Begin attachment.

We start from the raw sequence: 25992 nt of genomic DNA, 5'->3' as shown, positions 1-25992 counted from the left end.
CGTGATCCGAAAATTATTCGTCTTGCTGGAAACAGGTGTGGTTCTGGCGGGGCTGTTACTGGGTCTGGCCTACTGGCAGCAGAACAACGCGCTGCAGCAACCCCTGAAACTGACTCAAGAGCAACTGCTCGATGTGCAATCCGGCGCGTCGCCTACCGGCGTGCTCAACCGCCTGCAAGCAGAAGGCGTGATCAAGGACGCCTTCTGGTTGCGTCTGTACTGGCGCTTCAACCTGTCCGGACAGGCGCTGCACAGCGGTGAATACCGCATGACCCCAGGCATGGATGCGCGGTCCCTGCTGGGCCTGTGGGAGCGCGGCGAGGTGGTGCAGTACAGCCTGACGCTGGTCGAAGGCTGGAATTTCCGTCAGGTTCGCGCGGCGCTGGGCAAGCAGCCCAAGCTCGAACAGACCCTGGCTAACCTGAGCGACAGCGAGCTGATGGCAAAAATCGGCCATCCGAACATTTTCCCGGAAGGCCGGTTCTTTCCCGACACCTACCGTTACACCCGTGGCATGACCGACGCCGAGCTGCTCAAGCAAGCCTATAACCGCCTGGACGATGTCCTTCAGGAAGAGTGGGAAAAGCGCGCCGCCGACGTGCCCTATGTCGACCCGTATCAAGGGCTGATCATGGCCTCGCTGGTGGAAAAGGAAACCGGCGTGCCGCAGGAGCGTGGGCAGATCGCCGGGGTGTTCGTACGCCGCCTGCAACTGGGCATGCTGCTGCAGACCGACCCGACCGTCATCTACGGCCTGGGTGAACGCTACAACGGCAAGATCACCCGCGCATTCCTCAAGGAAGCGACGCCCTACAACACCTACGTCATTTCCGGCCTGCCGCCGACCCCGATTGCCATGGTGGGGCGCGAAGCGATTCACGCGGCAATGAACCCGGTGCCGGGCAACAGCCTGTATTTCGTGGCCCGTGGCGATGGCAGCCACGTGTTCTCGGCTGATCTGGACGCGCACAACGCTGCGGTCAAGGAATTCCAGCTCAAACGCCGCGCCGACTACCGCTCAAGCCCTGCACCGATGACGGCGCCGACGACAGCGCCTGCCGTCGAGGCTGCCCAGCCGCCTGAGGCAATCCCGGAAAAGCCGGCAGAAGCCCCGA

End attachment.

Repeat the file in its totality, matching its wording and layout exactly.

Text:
We start from the raw sequence: 25992 nt of genomic DNA, 5'->3' as shown, positions 1-25992 counted from the left end.
CGTGATCCGAAAATTATTCGTCTTGCTGGAAACAGGTGTGGTTCTGGCGGGGCTGTTACTGGGTCTGGCCTACTGGCAGCAGAACAACGCGCTGCAGCAACCCCTGAAACTGACTCAAGAGCAACTGCTCGATGTGCAATCCGGCGCGTCGCCTACCGGCGTGCTCAACCGCCTGCAAGCAGAAGGCGTGATCAAGGACGCCTTCTGGTTGCGTCTGTACTGGCGCTTCAACCTGTCCGGACAGGCGCTGCACAGCGGTGAATACCGCATGACCCCAGGCATGGATGCGCGGTCCCTGCTGGGCCTGTGGGAGCGCGGCGAGGTGGTGCAGTACAGCCTGACGCTGGTCGAAGGCTGGAATTTCCGTCAGGTTCGCGCGGCGCTGGGCAAGCAGCCCAAGCTCGAACAGACCCTGGCTAACCTGAGCGACAGCGAGCTGATGGCAAAAATCGGCCATCCGAACATTTTCCCGGAAGGCCGGTTCTTTCCCGACACCTACCGTTACACCCGTGGCATGACCGACGCCGAGCTGCTCAAGCAAGCCTATAACCGCCTGGACGATGTCCTTCAGGAAGAGTGGGAAAAGCGCGCCGCCGACGTGCCCTATGTCGACCCGTATCAAGGGCTGATCATGGCCTCGCTGGTGGAAAAGGAAACCGGCGTGCCGCAGGAGCGTGGGCAGATCGCCGGGGTGTTCGTACGCCGCCTGCAACTGGGCATGCTGCTGCAGACCGACCCGACCGTCATCTACGGCCTGGGTGAACGCTACAACGGCAAGATCACCCGCGCATTCCTCAAGGAAGCGACGCCCTACAACACCTACGTCATTTCCGGCCTGCCGCCGACCCCGATTGCCATGGTGGGGCGCGAAGCGATTCACGCGGCAATGAACCCGGTGCCGGGCAACAGCCTGTATTTCGTGGCCCGTGGCGATGGCAGCCACGTGTTCTCGGCTGATCTGGACGCGCACAACGCTGCGGTCAAGGAATTCCAGCTCAAACGCCGCGCCGACTACCGCTCAAGCCCTGCACCGATGACGGCGCCGACGACAGCGCCTGCCGTCGAGGCTGCCCAGCCGCCTGAGGCAATCCCGGAAAAGCCGGCAGAAGCCCCGA